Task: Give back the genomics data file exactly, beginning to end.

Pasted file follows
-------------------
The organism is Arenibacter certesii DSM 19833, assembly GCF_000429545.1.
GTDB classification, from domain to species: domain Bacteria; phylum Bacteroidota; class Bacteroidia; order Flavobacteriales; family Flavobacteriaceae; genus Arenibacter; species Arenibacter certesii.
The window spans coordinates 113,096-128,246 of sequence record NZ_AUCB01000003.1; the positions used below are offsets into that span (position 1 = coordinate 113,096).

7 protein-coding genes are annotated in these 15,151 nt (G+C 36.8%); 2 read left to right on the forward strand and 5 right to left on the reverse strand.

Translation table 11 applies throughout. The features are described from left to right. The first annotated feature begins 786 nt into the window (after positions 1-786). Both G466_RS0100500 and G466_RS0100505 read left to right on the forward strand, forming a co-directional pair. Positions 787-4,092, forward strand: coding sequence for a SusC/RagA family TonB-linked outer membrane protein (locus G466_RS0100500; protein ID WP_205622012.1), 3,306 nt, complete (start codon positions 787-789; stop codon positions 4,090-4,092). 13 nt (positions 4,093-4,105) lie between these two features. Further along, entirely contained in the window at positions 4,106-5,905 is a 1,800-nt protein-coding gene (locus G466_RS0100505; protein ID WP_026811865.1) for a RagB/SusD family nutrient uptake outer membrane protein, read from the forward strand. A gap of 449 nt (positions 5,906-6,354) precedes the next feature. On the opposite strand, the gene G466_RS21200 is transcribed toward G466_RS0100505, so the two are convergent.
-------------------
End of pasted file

The organism is Arenibacter certesii DSM 19833, assembly GCF_000429545.1.
GTDB classification, from domain to species: domain Bacteria; phylum Bacteroidota; class Bacteroidia; order Flavobacteriales; family Flavobacteriaceae; genus Arenibacter; species Arenibacter certesii.
The window spans coordinates 113,096-128,246 of sequence record NZ_AUCB01000003.1; the positions used below are offsets into that span (position 1 = coordinate 113,096).

7 protein-coding genes are annotated in these 15,151 nt (G+C 36.8%); 2 read left to right on the forward strand and 5 right to left on the reverse strand.

Translation table 11 applies throughout. The features are described from left to right. The first annotated feature begins 786 nt into the window (after positions 1-786). Both G466_RS0100500 and G466_RS0100505 read left to right on the forward strand, forming a co-directional pair. Positions 787-4,092, forward strand: coding sequence for a SusC/RagA family TonB-linked outer membrane protein (locus G466_RS0100500; protein ID WP_205622012.1), 3,306 nt, complete (start codon positions 787-789; stop codon positions 4,090-4,092). 13 nt (positions 4,093-4,105) lie between these two features. Further along, entirely contained in the window at positions 4,106-5,905 is a 1,800-nt protein-coding gene (locus G466_RS0100505; protein ID WP_026811865.1) for a RagB/SusD family nutrient uptake outer membrane protein, read from the forward strand. A gap of 449 nt (positions 5,906-6,354) precedes the next feature. On the opposite strand, the gene G466_RS21200 is transcribed toward G466_RS0100505, so the two are convergent.